Lena Dunham Apologizes For Defending Former "Girls" Writer Amid Allegations Of Sexual Assault
Lena Dunham issued an apology today after she defended one of her ex-writers on Girls , Murray Miller, who Aurora Perrineau accused of sexual assault last year in the midst of the beginning stages of the #MeToo movement.
Dunham said she had worked with Miller for many years and thought the allegations were untrue. Perrineau said to the Los Angeles Police back in November 2017 that Miller had assaulted her in 2012 when she was just 17-year-olds. A lawyer for Miller claims he undoubtedly and vehemently denied the claims.
In a guest column writing for The Hollywood Reporter, Lena apologized profusely for defending her former co-worker, arguing that she inadvertently became an opponent of the #MeToo movement without even knowing.
Dunham said in the essay that she had done something "inexcusable." One of the things Lena never intended was to cause another person pain by denying their story.
The Girls creator stated she was relying on false "insider information," and believed in his story despite the fact it turned out to mean "nothing at all."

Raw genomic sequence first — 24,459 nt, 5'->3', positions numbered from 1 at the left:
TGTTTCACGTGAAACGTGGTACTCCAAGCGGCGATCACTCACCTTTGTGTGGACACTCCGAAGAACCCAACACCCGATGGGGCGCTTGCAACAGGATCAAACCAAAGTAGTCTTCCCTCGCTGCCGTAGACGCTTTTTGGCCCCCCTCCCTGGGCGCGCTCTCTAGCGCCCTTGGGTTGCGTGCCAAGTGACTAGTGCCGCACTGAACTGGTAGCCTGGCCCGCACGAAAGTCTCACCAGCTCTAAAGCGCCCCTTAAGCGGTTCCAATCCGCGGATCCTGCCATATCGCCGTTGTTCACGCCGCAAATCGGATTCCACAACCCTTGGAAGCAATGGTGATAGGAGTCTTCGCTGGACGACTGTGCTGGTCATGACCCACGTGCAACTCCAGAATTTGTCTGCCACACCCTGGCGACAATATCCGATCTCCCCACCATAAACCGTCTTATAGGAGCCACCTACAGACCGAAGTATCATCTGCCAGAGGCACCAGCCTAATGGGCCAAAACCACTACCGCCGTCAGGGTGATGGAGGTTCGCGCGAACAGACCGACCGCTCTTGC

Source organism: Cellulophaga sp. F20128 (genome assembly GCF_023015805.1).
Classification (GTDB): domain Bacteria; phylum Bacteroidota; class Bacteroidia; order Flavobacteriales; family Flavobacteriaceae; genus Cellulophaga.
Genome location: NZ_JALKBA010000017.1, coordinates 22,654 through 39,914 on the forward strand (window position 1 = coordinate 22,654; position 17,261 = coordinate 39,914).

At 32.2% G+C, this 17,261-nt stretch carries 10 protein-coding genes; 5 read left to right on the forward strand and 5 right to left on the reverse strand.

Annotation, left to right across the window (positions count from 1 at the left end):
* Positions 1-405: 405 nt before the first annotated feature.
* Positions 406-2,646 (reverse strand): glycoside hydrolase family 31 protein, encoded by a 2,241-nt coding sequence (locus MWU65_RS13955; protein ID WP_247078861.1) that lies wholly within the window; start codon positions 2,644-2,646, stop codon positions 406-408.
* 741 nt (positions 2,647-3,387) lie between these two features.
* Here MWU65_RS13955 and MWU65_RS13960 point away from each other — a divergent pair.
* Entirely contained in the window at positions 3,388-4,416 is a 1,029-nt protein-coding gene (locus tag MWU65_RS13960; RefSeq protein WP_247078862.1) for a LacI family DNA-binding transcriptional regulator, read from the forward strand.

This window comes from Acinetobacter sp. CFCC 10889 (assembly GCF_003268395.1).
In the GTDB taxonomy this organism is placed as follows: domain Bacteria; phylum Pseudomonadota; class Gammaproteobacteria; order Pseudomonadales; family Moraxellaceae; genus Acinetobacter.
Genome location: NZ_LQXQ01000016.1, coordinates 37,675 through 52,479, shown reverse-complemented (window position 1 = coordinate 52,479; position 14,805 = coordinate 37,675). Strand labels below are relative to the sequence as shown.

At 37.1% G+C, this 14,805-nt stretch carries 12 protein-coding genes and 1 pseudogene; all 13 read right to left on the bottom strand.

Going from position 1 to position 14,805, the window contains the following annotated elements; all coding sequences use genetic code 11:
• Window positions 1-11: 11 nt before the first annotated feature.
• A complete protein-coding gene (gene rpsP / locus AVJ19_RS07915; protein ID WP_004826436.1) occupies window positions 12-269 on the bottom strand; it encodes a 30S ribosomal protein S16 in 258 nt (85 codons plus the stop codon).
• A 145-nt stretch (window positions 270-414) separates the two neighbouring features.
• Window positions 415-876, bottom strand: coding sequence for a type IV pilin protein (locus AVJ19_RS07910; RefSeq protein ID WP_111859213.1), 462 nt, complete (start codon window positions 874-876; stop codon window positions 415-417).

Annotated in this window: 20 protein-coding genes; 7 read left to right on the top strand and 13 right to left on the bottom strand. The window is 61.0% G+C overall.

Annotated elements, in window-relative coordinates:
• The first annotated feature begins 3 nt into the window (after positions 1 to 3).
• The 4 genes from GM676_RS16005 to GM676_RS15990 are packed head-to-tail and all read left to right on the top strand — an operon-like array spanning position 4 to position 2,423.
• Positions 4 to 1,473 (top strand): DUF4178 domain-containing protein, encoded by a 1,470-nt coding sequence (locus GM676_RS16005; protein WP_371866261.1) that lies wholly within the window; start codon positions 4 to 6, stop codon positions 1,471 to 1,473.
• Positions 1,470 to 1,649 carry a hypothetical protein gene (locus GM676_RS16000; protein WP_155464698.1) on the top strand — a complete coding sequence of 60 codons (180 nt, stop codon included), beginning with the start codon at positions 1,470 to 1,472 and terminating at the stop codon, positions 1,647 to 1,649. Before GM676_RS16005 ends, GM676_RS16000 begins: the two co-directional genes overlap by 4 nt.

Lena claims she wanted to believe that her workplace was "untouched" by external forces, and wanted to think that everyone she worked with was a good person who did no wrong.
Furthermore, Dunham went on to explain stories of her own sexual assault and stated that clearly, it isn't just her who have suffered at the hands of others. As it was previously reported, back in November 2017, Dunham released a statement saying she didn't believe Aurora's story involving Mr. Miller.
Interestingly, the Los Angeles County Prosecutor, as well as the police, determined there wasn't enough evidence to charge Mr. Miller on any of the supposed crimes. Deadline reported that not only had the statute of limitations expired, but also the DA had found insufficient evidence to bring charges.
Lena has taken heat from some people on social media for apologizing despite the fact police and LA prosecutors didn't have enough evidence to press charges, to begin with.